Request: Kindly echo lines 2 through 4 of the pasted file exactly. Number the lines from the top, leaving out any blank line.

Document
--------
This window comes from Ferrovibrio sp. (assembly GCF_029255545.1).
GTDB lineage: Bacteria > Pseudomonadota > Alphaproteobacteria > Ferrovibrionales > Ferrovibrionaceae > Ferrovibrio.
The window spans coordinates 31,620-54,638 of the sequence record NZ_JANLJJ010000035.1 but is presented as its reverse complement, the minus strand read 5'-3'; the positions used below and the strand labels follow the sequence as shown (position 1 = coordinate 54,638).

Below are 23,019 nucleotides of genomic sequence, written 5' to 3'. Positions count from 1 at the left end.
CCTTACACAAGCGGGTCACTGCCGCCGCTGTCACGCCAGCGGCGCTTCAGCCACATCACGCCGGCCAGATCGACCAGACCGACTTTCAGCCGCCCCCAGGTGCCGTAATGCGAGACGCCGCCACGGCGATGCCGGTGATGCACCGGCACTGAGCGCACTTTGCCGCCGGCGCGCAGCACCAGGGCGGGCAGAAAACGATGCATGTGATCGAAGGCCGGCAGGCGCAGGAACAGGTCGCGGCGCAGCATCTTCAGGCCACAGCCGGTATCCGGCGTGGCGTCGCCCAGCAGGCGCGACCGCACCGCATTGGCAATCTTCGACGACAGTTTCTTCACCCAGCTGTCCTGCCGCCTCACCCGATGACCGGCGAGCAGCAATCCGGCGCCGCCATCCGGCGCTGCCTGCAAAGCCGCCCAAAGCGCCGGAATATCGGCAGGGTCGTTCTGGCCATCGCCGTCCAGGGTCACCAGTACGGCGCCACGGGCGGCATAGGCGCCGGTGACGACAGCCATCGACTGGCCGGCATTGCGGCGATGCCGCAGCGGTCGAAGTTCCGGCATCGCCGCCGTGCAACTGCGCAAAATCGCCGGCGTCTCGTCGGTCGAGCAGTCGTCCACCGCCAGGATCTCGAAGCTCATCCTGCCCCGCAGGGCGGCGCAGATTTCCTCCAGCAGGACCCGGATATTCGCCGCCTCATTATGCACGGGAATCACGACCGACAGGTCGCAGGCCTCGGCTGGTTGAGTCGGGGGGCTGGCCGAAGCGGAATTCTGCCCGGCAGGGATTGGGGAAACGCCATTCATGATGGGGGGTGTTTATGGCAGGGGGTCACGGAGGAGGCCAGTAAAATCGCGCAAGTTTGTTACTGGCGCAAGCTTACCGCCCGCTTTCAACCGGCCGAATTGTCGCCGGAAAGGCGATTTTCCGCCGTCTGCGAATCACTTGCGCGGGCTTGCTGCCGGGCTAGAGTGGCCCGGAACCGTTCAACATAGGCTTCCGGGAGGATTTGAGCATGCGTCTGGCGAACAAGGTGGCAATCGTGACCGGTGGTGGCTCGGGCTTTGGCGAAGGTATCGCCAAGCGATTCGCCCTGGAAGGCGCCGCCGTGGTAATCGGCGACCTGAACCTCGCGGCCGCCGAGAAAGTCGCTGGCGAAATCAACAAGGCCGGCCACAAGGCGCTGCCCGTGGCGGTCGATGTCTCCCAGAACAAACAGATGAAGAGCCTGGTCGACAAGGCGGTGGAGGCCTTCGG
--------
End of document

GTDB lineage: Bacteria > Pseudomonadota > Alphaproteobacteria > Ferrovibrionales > Ferrovibrionaceae > Ferrovibrio.
The window spans coordinates 31,620-54,638 of the sequence record NZ_JANLJJ010000035.1 but is presented as its reverse complement, the minus strand read 5'-3'; the positions used below and the strand labels follow the sequence as shown (position 1 = coordinate 54,638).

Below are 23,019 nucleotides of genomic sequence, written 5' to 3'. Positions count from 1 at the left end.